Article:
Considering Liberia’s prevailing state of affairs, I can say without fear or hesitation that Tolbert and his officials were murdered for nothing. What was the benefit of killing those people only for the country to end up under the control of a bunch of misfits, as well as known war and economic criminals, who are plundering the country and undermining national peace and progress? Can you imagine how many officials from the recent past and present governments that would face the firing squad if a similar rule of the jungle were to be applied as was the case in 1980, where the defendants were convicted by a kangaroo military tribunal that denied them the right to defend themselves in keeping with due process of law.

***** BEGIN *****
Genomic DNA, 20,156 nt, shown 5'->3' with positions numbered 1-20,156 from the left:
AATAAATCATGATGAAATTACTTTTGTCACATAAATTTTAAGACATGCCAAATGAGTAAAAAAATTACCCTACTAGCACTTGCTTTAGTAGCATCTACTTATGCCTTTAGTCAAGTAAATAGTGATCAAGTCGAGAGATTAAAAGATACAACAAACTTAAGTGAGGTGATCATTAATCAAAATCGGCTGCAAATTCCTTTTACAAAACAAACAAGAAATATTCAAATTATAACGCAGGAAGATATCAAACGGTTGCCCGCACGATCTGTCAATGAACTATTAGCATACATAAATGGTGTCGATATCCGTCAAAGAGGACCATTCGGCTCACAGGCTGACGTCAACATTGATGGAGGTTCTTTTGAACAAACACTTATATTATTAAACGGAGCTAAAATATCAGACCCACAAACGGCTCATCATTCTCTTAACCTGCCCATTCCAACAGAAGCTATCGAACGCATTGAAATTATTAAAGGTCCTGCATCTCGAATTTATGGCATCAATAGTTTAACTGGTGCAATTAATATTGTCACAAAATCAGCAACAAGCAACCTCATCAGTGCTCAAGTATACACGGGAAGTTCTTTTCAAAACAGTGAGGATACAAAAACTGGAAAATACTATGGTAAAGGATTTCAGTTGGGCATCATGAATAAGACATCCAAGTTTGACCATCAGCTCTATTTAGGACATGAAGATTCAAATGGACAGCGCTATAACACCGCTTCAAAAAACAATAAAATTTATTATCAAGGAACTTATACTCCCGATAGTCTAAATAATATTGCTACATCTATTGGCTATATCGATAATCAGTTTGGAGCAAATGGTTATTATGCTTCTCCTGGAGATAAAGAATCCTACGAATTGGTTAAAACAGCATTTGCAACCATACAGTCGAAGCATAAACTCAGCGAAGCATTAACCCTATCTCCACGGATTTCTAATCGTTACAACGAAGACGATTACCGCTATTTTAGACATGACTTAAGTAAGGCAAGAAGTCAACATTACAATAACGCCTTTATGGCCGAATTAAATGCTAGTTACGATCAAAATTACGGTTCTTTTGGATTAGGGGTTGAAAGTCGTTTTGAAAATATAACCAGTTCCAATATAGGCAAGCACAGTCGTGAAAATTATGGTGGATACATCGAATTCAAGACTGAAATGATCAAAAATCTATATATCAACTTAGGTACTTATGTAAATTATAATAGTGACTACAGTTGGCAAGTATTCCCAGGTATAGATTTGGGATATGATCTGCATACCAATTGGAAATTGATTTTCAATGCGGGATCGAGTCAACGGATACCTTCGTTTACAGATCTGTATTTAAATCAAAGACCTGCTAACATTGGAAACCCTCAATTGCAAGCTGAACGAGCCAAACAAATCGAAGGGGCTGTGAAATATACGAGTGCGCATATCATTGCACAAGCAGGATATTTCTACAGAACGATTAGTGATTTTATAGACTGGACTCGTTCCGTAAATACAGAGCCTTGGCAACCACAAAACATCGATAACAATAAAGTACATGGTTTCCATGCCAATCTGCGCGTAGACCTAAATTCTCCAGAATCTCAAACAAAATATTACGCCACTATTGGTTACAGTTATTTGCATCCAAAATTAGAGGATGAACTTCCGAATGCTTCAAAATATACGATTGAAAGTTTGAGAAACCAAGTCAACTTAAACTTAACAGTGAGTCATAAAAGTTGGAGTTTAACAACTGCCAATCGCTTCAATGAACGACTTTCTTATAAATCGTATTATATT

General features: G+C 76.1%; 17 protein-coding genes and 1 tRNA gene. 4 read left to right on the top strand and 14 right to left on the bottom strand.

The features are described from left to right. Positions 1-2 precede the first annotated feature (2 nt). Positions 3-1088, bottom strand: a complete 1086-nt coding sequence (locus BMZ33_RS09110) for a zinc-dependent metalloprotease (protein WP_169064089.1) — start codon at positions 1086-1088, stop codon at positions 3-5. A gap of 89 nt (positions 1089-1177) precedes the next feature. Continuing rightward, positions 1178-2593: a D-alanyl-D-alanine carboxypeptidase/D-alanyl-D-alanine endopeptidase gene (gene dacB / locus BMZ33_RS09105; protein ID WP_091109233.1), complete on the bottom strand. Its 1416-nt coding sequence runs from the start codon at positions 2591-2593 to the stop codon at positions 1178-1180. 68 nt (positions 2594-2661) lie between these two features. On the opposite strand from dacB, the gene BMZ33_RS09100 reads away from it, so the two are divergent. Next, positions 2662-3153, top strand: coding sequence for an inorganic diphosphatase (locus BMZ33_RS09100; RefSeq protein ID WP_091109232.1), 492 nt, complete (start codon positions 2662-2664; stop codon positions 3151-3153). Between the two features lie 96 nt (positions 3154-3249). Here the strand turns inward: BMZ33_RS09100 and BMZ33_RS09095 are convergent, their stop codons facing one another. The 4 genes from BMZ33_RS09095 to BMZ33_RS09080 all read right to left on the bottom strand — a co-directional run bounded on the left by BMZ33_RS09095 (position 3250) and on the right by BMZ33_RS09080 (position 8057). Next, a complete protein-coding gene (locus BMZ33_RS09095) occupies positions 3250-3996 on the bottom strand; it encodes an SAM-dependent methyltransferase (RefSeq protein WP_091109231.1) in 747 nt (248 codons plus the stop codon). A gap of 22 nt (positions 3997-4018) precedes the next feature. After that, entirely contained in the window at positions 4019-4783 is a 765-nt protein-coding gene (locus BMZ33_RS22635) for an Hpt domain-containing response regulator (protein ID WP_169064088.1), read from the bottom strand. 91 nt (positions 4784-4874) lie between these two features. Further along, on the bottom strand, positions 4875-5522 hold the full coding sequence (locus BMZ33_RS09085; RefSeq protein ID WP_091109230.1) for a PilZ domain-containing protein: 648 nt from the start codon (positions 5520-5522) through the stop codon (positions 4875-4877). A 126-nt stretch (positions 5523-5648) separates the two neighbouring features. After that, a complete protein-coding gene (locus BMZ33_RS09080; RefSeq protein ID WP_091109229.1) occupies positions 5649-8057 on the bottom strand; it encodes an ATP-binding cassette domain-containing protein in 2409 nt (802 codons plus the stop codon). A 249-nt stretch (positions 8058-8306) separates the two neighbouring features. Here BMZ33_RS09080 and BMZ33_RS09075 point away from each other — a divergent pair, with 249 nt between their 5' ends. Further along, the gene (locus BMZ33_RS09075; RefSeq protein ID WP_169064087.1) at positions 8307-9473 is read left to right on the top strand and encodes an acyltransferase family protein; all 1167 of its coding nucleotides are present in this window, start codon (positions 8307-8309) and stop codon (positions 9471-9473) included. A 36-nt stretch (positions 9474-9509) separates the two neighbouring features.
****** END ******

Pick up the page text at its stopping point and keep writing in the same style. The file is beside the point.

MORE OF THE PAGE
The next post will deal with how Liberia’s leadership role in the formation of the Organization of African Unity (OAU), renamed African Union (AU), which is being distorted and forgotten. The book recommends measures that are needed to be taken to give Liberia, Africa’s oldest independent Republic, the credit it deserves for its leadership in Africa during the African continental struggle from colonial subjugation. Even though Liberia became a disgrace in Africa and lost its place of honor because of the civil war, this does not mean that history should not truthfully reflect the contributions and sacrifices of our country in the cause of African unity and progress. It was not only The first President of Ghana Osagyef Dr. Kwame Nkrumah